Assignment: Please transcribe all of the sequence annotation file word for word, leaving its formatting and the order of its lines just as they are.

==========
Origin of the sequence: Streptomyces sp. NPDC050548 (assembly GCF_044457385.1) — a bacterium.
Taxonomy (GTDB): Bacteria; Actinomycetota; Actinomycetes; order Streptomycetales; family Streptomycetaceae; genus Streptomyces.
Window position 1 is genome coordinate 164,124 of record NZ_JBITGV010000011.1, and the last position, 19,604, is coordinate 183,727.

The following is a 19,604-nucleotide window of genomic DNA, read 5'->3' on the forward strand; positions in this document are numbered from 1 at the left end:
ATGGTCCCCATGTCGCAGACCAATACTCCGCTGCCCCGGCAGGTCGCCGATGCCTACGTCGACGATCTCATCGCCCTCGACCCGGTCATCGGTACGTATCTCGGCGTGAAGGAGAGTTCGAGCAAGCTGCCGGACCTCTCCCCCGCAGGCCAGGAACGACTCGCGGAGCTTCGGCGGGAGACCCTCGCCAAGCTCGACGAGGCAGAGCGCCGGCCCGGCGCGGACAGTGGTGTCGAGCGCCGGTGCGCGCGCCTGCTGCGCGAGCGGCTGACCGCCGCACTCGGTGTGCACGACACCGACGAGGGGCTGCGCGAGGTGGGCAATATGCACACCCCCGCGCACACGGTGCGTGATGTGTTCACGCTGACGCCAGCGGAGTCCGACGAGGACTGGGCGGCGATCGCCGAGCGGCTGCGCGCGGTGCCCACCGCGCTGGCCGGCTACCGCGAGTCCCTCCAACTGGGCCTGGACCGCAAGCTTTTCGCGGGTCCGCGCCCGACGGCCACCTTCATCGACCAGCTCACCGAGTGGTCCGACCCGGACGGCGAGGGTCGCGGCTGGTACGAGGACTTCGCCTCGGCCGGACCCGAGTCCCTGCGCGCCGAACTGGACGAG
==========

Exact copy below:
Origin of the sequence: Streptomyces sp. NPDC050548 (assembly GCF_044457385.1) — a bacterium.
Taxonomy (GTDB): Bacteria; Actinomycetota; Actinomycetes; order Streptomycetales; family Streptomycetaceae; genus Streptomyces.
Window position 1 is genome coordinate 164,124 of record NZ_JBITGV010000011.1, and the last position, 19,604, is coordinate 183,727.

The following is a 19,604-nucleotide window of genomic DNA, read 5'->3' on the forward strand; positions in this document are numbered from 1 at the left end:
ATGGTCCCCATGTCGCAGACCAATACTCCGCTGCCCCGGCAGGTCGCCGATGCCTACGTCGACGATCTCATCGCCCTCGACCCGGTCATCGGTACGTATCTCGGCGTGAAGGAGAGTTCGAGCAAGCTGCCGGACCTCTCCCCCGCAGGCCAGGAACGACTCGCGGAGCTTCGGCGGGAGACCCTCGCCAAGCTCGACGAGGCAGAGCGCCGGCCCGGCGCGGACAGTGGTGTCGAGCGCCGGTGCGCGCGCCTGCTGCGCGAGCGGCTGACCGCCGCACTCGGTGTGCACGACACCGACGAGGGGCTGCGCGAGGTGGGCAATATGCACACCCCCGCGCACACGGTGCGTGATGTGTTCACGCTGACGCCAGCGGAGTCCGACGAGGACTGGGCGGCGATCGCCGAGCGGCTGCGCGCGGTGCCCACCGCGCTGGCCGGCTACCGCGAGTCCCTCCAACTGGGCCTGGACCGCAAGCTTTTCGCGGGTCCGCGCCCGACGGCCACCTTCATCGACCAGCTCACCGAGTGGTCCGACCCGGACGGCGAGGGTCGCGGCTGGTACGAGGACTTCGCCTCGGCCGGACCCGAGTCCCTGCGCGCCGAACTGGACGAG